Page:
To monitor and help limit transmission, it required people in designated provinces use a contact tracing App. To discourage uncontrolled movement by its many illegal foreign workers, it introduced an amnesty. It encouraged mask use – though a sizeable minority in some Bangkok areas had become complacent by March 2021.

New COVID strains change everything

These measures worked until there was a surge in case numbers from April 4 onwards, centred on an outbreak of the Alpha variant in Bangkok’s Thong Lor entertainment district. At the same time, Cambodia reported that COVID’s highly transmissible Delta variant had been detected in some of its nationals returning from Thailand. Their effect immediately became apparent (see Graph 1). By July 19, the Alpha and Delta variants accounted for 34 and 63 percent, respectively, of COVID infections.

Graph 1: Daily reported COVID-19 cases in Thailand

Graph 1
Sources: Daily media reporting of Public Health Ministry figures.

Prime Minister Prayuth’s decision not to restrict travel over mid-April’s Thai New Year holidays to stimulate tourism and the economy didn’t help. Even as numbers surged, ministers refused to impose a nationwide lockdown, confident the situation would soon be under control. They didn’t heed a leading scientist’s warning against any travel, lest infections skyrocket. This was the point the government lost control.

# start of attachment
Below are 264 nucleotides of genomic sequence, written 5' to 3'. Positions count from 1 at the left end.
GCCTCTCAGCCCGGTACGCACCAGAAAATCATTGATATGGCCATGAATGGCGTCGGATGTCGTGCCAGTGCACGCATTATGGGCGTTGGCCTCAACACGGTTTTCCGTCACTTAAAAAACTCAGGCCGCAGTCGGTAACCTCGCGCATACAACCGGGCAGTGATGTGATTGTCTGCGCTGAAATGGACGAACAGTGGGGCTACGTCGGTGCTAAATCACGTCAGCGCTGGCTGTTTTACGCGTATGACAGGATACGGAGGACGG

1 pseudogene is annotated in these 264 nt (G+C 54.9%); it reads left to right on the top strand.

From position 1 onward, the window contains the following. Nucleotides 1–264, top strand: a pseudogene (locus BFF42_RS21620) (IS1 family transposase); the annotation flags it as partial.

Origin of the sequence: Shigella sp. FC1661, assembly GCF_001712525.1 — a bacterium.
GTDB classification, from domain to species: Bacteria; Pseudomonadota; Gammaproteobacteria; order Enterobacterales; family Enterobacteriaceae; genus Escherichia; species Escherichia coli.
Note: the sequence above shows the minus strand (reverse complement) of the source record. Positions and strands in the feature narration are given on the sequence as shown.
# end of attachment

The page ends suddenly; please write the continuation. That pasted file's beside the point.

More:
On April 14, after daily infections topped the one thousand mark, Prayuth ordered tighter controls, including targeted lockdowns. But it was too late. With less than one percent of Thais having received a vaccination, and in the absence of stricter lockdowns, there was little to stop the highly infectious variants spreading. Government plans to start mass vaccinations in June weren’t about to change this. Only the rich could afford to travel overseas to beat the queue.

Underestimating the threat

The seriousness of Thailand’s COVID crisis likely lies in three early government decisions:

  • Its decision to contract with Siam Bioscience — a company owned by King Vajiralongkorn with no experience in making vaccines — to make the AstraZeneca vaccine under licence probably delayed the supply of vaccines in the large numbers needed.
  • It greatly underestimated the number of doses needed, and failed to learn from other countries’ experiences when faced with the Alpha and Delta variants.
  • It chose as its sole alternative vaccine, Sinovac, produced by a Chinese company that is 15 percent-owned by one of Thailand’s richest men, but which proved to be less effective against the Delta variant than either European or US vaccines.